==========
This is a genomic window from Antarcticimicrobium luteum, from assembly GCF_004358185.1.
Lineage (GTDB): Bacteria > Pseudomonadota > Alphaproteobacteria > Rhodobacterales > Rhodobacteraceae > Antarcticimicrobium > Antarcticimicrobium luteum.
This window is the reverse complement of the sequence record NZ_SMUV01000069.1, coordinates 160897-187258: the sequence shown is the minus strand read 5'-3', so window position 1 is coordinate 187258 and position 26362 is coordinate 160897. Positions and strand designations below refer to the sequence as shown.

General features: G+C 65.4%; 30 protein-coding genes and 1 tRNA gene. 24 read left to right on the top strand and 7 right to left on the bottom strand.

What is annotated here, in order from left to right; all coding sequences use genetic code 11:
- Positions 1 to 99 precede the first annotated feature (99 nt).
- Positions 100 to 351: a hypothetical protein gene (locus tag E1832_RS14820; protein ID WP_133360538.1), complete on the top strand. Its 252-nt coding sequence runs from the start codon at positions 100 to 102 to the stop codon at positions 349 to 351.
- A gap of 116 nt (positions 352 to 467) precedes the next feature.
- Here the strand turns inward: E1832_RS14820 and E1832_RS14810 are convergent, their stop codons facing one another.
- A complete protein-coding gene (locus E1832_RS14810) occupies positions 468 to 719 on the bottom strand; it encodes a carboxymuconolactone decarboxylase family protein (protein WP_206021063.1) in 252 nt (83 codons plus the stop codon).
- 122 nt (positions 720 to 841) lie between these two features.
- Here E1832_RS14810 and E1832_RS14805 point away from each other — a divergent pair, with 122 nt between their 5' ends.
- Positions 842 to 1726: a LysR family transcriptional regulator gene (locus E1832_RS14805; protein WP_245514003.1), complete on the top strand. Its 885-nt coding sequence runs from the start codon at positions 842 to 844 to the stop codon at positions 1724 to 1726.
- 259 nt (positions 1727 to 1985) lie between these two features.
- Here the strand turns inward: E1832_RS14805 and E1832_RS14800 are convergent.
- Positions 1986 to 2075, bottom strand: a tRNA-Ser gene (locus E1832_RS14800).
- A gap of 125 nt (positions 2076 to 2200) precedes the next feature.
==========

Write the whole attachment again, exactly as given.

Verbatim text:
This is a genomic window from Antarcticimicrobium luteum, from assembly GCF_004358185.1.
Lineage (GTDB): Bacteria > Pseudomonadota > Alphaproteobacteria > Rhodobacterales > Rhodobacteraceae > Antarcticimicrobium > Antarcticimicrobium luteum.
This window is the reverse complement of the sequence record NZ_SMUV01000069.1, coordinates 160897-187258: the sequence shown is the minus strand read 5'-3', so window position 1 is coordinate 187258 and position 26362 is coordinate 160897. Positions and strand designations below refer to the sequence as shown.

General features: G+C 65.4%; 30 protein-coding genes and 1 tRNA gene. 24 read left to right on the top strand and 7 right to left on the bottom strand.

What is annotated here, in order from left to right; all coding sequences use genetic code 11:
- Positions 1 to 99 precede the first annotated feature (99 nt).
- Positions 100 to 351: a hypothetical protein gene (locus tag E1832_RS14820; protein ID WP_133360538.1), complete on the top strand. Its 252-nt coding sequence runs from the start codon at positions 100 to 102 to the stop codon at positions 349 to 351.
- A gap of 116 nt (positions 352 to 467) precedes the next feature.
- Here the strand turns inward: E1832_RS14820 and E1832_RS14810 are convergent, their stop codons facing one another.
- A complete protein-coding gene (locus E1832_RS14810) occupies positions 468 to 719 on the bottom strand; it encodes a carboxymuconolactone decarboxylase family protein (protein WP_206021063.1) in 252 nt (83 codons plus the stop codon).
- 122 nt (positions 720 to 841) lie between these two features.
- Here E1832_RS14810 and E1832_RS14805 point away from each other — a divergent pair, with 122 nt between their 5' ends.
- Positions 842 to 1726: a LysR family transcriptional regulator gene (locus E1832_RS14805; protein WP_245514003.1), complete on the top strand. Its 885-nt coding sequence runs from the start codon at positions 842 to 844 to the stop codon at positions 1724 to 1726.
- 259 nt (positions 1727 to 1985) lie between these two features.
- Here the strand turns inward: E1832_RS14805 and E1832_RS14800 are convergent.
- Positions 1986 to 2075, bottom strand: a tRNA-Ser gene (locus E1832_RS14800).
- A gap of 125 nt (positions 2076 to 2200) precedes the next feature.